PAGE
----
In the coming days, the SDRC are publishing a series of blogs featuring Early Career Researchers who are sharing how COVID has impacted their research and career prospects. The first blogs in this series also featured in our COVID Research Impact Report which we published in April. Read the full COVID Research Impact Report here. 

Today’s blog is by Sarah Gregory, PhD Student and Study Coordinator at the University of Edinburgh

I am a part time PhD student and part time study coordinator at the University of Edinburgh. The studies I
coordinate are suspended due to COVID-19 as they involve face-to-face contact with participants. This in
turn means the studies will take longer to achieve and the data from them will not be available for analysis
as quickly as we hoped. In my PhD I use secondary data to explore my thesis question, and alongside these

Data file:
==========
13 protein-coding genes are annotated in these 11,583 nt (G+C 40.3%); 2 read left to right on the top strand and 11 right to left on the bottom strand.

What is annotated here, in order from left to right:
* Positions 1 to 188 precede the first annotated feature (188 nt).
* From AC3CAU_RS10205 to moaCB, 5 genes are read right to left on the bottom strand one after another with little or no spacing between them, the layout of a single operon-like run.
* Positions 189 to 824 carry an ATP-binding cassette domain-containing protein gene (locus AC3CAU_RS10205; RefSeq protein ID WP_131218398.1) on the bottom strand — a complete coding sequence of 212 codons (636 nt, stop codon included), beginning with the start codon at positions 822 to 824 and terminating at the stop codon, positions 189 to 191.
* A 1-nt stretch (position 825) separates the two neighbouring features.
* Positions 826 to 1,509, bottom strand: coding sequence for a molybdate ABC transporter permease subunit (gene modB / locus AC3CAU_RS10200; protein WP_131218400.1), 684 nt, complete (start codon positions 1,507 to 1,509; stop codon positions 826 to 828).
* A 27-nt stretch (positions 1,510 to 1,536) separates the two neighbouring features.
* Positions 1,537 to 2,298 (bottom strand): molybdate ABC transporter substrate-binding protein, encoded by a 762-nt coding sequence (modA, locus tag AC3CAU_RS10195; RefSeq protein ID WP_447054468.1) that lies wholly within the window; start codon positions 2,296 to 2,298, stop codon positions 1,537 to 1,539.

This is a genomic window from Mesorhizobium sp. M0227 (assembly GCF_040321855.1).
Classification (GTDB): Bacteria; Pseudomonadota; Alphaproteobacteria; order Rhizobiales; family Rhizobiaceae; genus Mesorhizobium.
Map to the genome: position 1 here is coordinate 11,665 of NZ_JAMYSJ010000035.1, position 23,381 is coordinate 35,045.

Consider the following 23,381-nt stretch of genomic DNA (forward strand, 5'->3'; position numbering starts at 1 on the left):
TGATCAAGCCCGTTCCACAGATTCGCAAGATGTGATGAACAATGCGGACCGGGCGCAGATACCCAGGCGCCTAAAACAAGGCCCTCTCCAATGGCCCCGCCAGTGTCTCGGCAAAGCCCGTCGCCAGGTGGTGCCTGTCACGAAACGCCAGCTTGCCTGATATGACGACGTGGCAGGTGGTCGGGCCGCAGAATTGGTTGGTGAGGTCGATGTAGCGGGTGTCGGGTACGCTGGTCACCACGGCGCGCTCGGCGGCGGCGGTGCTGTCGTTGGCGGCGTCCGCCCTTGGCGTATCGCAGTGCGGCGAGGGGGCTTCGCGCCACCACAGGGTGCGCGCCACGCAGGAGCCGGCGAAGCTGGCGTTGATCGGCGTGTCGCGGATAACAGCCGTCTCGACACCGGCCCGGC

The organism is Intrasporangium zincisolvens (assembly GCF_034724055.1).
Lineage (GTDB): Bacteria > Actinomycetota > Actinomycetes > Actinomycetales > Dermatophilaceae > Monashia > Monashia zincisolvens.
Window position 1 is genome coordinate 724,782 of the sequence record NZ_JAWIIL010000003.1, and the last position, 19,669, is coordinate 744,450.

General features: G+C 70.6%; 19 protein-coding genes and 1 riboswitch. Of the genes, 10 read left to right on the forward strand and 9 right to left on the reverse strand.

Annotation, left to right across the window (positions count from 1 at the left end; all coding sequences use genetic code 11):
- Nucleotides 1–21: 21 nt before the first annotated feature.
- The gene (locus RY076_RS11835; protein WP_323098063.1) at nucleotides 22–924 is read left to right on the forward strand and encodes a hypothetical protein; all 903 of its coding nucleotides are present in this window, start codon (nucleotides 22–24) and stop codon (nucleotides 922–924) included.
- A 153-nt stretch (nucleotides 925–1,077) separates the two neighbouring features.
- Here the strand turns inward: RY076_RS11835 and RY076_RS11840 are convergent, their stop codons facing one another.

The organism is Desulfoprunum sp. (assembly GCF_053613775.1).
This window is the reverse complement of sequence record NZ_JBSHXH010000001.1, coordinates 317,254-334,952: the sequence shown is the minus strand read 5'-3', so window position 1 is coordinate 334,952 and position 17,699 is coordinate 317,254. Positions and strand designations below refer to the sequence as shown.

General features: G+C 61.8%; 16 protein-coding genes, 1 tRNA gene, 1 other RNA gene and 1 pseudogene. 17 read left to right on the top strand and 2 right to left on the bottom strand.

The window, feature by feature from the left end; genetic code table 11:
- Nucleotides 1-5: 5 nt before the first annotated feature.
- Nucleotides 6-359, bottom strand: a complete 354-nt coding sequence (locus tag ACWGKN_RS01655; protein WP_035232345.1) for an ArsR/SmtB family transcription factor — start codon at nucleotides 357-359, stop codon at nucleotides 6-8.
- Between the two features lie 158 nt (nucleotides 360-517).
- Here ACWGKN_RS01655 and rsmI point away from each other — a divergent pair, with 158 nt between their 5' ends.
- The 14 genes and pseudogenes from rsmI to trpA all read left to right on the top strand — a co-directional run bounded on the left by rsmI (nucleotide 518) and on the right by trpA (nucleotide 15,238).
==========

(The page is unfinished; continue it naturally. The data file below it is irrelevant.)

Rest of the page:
anticipated delays of data release, one of the large databases I have applied to has currently suspended data
sharing until after COVID-19. I have a grant application under review but the scope of the call was extended
to particularly encourage COVID-19 applications so I worry that our application will no longer be
considered on a level playing field.

Cancelled conferences also reduce the ability to present work, find out  about the latest research in the field and develop your professional network. Longer term I am concerned that dementia research will fall out of favour for public funding as we recover from this pandemic, or that charities that currently support us with grants will not have the ability to do so due to their own loss of income, which will affect job security and progression opportunities. From a wider societal perspective I am worried that dementia is no longer in the public focus and important research work in this field is currently side-lined.

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If you are an Early Career Researcher that would like to share how COVID has Impacted your work, please get in touch at